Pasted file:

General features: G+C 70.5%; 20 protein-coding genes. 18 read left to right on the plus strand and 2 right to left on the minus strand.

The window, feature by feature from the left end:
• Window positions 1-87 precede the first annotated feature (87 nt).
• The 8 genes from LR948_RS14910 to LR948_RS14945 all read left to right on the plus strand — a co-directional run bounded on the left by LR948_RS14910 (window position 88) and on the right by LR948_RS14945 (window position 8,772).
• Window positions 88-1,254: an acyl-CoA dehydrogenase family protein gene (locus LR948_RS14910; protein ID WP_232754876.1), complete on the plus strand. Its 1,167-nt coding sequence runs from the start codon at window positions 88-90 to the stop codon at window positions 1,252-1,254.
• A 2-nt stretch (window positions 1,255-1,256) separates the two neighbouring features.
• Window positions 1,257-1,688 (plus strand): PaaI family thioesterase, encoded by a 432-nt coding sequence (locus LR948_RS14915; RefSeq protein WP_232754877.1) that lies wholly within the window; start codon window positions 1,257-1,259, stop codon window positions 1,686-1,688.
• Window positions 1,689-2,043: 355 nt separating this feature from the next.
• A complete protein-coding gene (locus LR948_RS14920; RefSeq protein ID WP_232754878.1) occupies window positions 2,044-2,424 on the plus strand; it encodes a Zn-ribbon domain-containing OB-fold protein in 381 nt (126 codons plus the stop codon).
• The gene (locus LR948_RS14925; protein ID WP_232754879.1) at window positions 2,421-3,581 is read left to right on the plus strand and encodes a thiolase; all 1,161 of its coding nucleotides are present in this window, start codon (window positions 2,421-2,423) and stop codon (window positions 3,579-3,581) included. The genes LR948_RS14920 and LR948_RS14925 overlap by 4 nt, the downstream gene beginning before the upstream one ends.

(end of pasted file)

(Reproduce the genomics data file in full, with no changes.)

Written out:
General features: G+C 70.5%; 20 protein-coding genes. 18 read left to right on the plus strand and 2 right to left on the minus strand.

The window, feature by feature from the left end:
• Window positions 1-87 precede the first annotated feature (87 nt).
• The 8 genes from LR948_RS14910 to LR948_RS14945 all read left to right on the plus strand — a co-directional run bounded on the left by LR948_RS14910 (window position 88) and on the right by LR948_RS14945 (window position 8,772).
• Window positions 88-1,254: an acyl-CoA dehydrogenase family protein gene (locus LR948_RS14910; protein ID WP_232754876.1), complete on the plus strand. Its 1,167-nt coding sequence runs from the start codon at window positions 88-90 to the stop codon at window positions 1,252-1,254.
• A 2-nt stretch (window positions 1,255-1,256) separates the two neighbouring features.
• Window positions 1,257-1,688 (plus strand): PaaI family thioesterase, encoded by a 432-nt coding sequence (locus LR948_RS14915; RefSeq protein WP_232754877.1) that lies wholly within the window; start codon window positions 1,257-1,259, stop codon window positions 1,686-1,688.
• Window positions 1,689-2,043: 355 nt separating this feature from the next.
• A complete protein-coding gene (locus LR948_RS14920; RefSeq protein ID WP_232754878.1) occupies window positions 2,044-2,424 on the plus strand; it encodes a Zn-ribbon domain-containing OB-fold protein in 381 nt (126 codons plus the stop codon).
• The gene (locus LR948_RS14925; protein ID WP_232754879.1) at window positions 2,421-3,581 is read left to right on the plus strand and encodes a thiolase; all 1,161 of its coding nucleotides are present in this window, start codon (window positions 2,421-2,423) and stop codon (window positions 3,579-3,581) included. The genes LR948_RS14920 and LR948_RS14925 overlap by 4 nt, the downstream gene beginning before the upstream one ends.